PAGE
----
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Photo by Clayton Cotterell

Marjorie Oxley ’18

History

Hometown:

How Reed changed me: It made me a leader and challenged me to grow into a stronger and more thoughtful person.

Awards, fellowships, grants: I received a commendation of excellence, and gave a presentation on my thesis work at the Lewis & Clark Gender Studies Symposium about how one of the female restaurant owners I looked at in my thesis dressed in a cheongsam to bring to mind a certain image of feminized China, to sell an elite exoticism in her restaurant and cuisine.

Desired superpower: Flying.

Actual superpower: Shutting down men who interrupt me.

Pet peeve: White-owned ethnic restaurants.

What’s next: Working at the Portland Chinatown Museum.

Thesis adviser: Prof. Lara Netting [history 2017–18]

Thesis: The Last Mandarin: Problematizing Authenticity in Chinese-American Cuisine in the 20th Century

What it’s about: My goal is to demonstrate how Chinese-Americans cultivated and sold a sense of authentic China during the Cold War. Specifically, I’m looking at the Chinese-American culinary scene in San Francisco during this time, and focusing on two Chinese-American chefs—Cecilia Chiang and Johnny Kan—and contrasting their conceptualizations of culinary authenticity.

What it’s really about: I order Chinese food to my apartment and tell myself that qualifies as thesis work.

Cool stuff: I was the training supervisor at Reed's nuclear reactor and raised 30 freshmen into competent reactor operators. I did my thesis on something I love, coached a softball team, read the longest book ever written, fell in love, learned how to code and speak my mother’s native language, and started a foodie blog with my best friend.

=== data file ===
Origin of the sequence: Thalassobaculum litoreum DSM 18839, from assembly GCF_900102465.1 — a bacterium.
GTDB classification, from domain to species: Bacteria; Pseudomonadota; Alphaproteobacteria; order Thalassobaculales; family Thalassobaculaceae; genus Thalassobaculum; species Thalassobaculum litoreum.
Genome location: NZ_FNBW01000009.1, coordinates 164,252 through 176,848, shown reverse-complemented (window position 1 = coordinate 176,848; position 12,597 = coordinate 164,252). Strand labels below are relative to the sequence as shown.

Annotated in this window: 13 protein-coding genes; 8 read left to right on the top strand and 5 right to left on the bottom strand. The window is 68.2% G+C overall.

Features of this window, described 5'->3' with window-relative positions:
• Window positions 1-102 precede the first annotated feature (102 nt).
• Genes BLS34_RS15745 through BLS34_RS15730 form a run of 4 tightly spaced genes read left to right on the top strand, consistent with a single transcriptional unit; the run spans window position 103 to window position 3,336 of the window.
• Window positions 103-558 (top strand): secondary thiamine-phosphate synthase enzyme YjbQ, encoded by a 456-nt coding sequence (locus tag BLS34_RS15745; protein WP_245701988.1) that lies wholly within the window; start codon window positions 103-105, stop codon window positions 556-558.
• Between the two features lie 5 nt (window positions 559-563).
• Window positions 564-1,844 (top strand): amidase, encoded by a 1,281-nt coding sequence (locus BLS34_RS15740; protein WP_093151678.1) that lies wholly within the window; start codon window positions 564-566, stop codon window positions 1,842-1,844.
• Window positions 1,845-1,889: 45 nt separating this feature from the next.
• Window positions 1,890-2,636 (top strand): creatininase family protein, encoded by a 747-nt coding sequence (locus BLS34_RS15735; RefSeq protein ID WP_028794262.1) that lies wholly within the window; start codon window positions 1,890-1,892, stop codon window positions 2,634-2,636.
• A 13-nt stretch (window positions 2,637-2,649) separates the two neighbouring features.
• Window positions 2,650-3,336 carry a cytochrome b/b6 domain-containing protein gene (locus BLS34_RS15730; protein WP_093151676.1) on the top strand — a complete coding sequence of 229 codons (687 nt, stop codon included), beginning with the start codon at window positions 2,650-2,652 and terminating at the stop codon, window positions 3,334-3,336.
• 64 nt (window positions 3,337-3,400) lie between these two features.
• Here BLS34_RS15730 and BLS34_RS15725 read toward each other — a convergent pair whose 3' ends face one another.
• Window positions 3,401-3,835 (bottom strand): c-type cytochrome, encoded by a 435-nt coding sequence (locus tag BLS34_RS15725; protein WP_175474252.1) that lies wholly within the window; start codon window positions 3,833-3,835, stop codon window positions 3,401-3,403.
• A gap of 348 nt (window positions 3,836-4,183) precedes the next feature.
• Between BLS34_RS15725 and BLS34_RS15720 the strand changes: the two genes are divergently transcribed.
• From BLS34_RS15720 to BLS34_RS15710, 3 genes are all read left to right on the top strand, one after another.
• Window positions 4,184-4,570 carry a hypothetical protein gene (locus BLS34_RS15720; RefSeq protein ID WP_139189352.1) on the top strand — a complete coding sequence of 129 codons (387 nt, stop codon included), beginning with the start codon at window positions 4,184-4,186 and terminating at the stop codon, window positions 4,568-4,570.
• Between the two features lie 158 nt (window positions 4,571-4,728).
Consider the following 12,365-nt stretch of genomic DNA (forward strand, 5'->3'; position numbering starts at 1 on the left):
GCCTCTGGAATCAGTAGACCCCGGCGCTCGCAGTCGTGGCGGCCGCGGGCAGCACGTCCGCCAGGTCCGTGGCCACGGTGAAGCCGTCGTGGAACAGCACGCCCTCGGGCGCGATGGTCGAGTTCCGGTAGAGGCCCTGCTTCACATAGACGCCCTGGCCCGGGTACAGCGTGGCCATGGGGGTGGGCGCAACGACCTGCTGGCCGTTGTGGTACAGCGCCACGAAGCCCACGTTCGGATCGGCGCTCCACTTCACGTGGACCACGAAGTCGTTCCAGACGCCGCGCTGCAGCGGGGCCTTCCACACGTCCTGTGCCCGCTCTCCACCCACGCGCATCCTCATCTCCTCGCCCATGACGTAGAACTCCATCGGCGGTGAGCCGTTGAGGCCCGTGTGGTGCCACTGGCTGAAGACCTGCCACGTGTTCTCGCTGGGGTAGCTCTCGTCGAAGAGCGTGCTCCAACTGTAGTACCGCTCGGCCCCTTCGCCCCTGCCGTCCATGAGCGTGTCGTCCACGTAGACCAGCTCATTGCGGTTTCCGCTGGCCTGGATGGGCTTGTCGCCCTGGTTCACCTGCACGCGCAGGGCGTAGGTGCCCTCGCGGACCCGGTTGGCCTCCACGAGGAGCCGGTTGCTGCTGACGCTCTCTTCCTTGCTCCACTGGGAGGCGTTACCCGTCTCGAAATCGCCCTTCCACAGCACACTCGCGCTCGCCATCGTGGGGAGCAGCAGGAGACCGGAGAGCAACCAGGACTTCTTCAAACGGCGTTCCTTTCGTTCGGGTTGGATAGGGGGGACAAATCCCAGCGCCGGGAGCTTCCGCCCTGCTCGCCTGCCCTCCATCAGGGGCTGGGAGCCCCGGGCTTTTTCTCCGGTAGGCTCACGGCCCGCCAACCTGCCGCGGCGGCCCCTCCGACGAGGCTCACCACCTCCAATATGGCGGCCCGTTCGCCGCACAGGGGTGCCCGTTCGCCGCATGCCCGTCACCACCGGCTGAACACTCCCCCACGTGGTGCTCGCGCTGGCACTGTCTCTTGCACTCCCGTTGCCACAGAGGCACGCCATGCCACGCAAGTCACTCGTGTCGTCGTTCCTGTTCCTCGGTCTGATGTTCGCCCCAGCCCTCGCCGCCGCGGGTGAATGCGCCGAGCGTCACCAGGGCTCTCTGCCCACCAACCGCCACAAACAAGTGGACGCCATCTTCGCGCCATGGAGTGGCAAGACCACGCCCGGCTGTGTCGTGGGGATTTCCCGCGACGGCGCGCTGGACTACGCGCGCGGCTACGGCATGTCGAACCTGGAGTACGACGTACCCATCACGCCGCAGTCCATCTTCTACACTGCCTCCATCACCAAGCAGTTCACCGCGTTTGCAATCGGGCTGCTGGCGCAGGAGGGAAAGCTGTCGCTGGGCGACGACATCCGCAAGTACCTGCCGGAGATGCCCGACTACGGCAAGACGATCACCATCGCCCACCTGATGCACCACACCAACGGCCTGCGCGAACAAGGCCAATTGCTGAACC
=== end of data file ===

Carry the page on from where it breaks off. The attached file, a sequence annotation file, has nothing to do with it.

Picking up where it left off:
Influential book: The Lucky Ones: One Family and the Extraordinary Invention of Chinese America by Mae Ngai.

Concept that blew my mind: Science is not apolitical. Working at the reactor taught me that as a scientist and operator I am still as subjected to the biases that affect me in my work as a historian.

Favorite class: Chinese literature­—Chinese Narrative Traditions with Prof. Alexei Ditter [Chinese 2006–] was the hardest I have ever had to work at Reed for a single class, but the work made me fall in love with an amazing narrative and made me feel the most engaged I have ever felt in conference. We read the longest book in all of Chinese literature, The Dream of the Red Chamber (楼梦)—2,500 pages long. Alexei was an amazing teacher and always came to class really excited to teach us. I loved how direct he always was with our small five-person class. It also reminded me how proud I am to be Chinese-American and that badass literature comes out of China, even if no one in the United States knows that.

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